ASPHALT PAVING

Asphalt concrete or hot mix asphalt is made up of specified crushed rock and sand (Mineral Aggregates), asphalt liquid binder and cement or lime (Mineral Filler).  It is vital to the life of your pavement that the quality of the material and the workmanship is not compromised.  It is also important that the subbase has been installed properly, as this will give your new asphalt a great foundation to construct your pavement on.  Successful paving projects require preparation and attention to details, well before your pavement is installed. 

Overlays are a great way to extend the life of your asphalt parking lot or road. We recommend that you consider all the necessary factors before choosing an overlay for your property. 

Asphalt Overlay //

The surface preparation for an overlay project is dependent on the condition, type and elevation of the existing pavement. The existing pavement should be structurally sound, level, clean and capable of bonding to the overlay. To meet these requirements, the existing pavement is usually repaired, leveled, cleaned and then coated with a bituminous tack coat. The following are factors to consider when determining if an asphalt overlay is the right solution for your project:

Project Size

For projects that are small, the work required prior to performing an overlay may be greater than the overall cost.  This can result in removal and replacement being a more cost-effective option.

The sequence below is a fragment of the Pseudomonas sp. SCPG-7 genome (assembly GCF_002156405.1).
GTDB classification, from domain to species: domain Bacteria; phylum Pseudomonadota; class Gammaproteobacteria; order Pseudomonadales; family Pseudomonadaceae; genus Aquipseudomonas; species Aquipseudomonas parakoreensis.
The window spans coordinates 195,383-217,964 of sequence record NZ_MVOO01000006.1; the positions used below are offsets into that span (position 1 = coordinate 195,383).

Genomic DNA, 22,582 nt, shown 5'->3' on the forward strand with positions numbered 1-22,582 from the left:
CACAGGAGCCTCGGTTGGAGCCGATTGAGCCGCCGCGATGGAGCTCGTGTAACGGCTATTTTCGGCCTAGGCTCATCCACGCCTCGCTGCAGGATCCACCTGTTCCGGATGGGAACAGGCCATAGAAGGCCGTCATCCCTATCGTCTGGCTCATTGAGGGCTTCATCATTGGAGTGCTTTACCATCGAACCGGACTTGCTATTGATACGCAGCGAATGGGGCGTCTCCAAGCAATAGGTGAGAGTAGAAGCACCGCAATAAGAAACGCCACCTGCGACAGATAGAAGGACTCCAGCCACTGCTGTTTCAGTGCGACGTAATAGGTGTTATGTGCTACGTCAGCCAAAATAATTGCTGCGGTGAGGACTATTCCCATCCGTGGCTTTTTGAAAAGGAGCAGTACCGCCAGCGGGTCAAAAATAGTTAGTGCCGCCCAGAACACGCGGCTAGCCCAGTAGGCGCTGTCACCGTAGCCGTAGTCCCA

Elevations

The existing elevations must be evaluated to ensure proper drainage. Asphalt surfaces with grades less than two percent will make the project much more challenging to achieve the desired drainage. 

Cracking

Existing cracks will eventually reflect the new asphalt surface.  The amount of time it will take for this to occur is dependent on many variables. 

Paving On Grade

When your asphalt has reached its life span or when the repairs to perform an overlay are not enough to save your pavement, it’s time to remove your asphalt and replace it with new. Once the asphalt has been removed, the subbase is inspected to ensure proper drainage and a strong foundation for the new asphalt to be placed on. This process may require excavating unsuitable materials and replacing them with a specified aggregate base course (ABC) or similar product, graded and rolled to optimum compaction. Addressing the grade is paramount to the life of your asphalt pavement. Now it’s time to install fresh asphalt. The thickness of the asphalt is usually installed anywhere from two to four inches in depth, depending on the type of traffic your property will encounter. Now that you have a new asphalt surface, make sure you give it the proper maintenance to last for decades.

Pulverize, Grade & Pave

Asphalt pulverizing is the process of grinding up the existing asphalt surface and blending with a portion of the subbase layer leaving all the existing materials in place.  Depending on the elevations and fixed points at your property, some materials may be hauled away.  Pulverizing is a money-saving method because it does not require new base materials.  In addition, pulverizing eliminates the need to haul materials off site.  Once the grade is installed to the correct elevations and optimum compaction has been achieved, the paving process begins.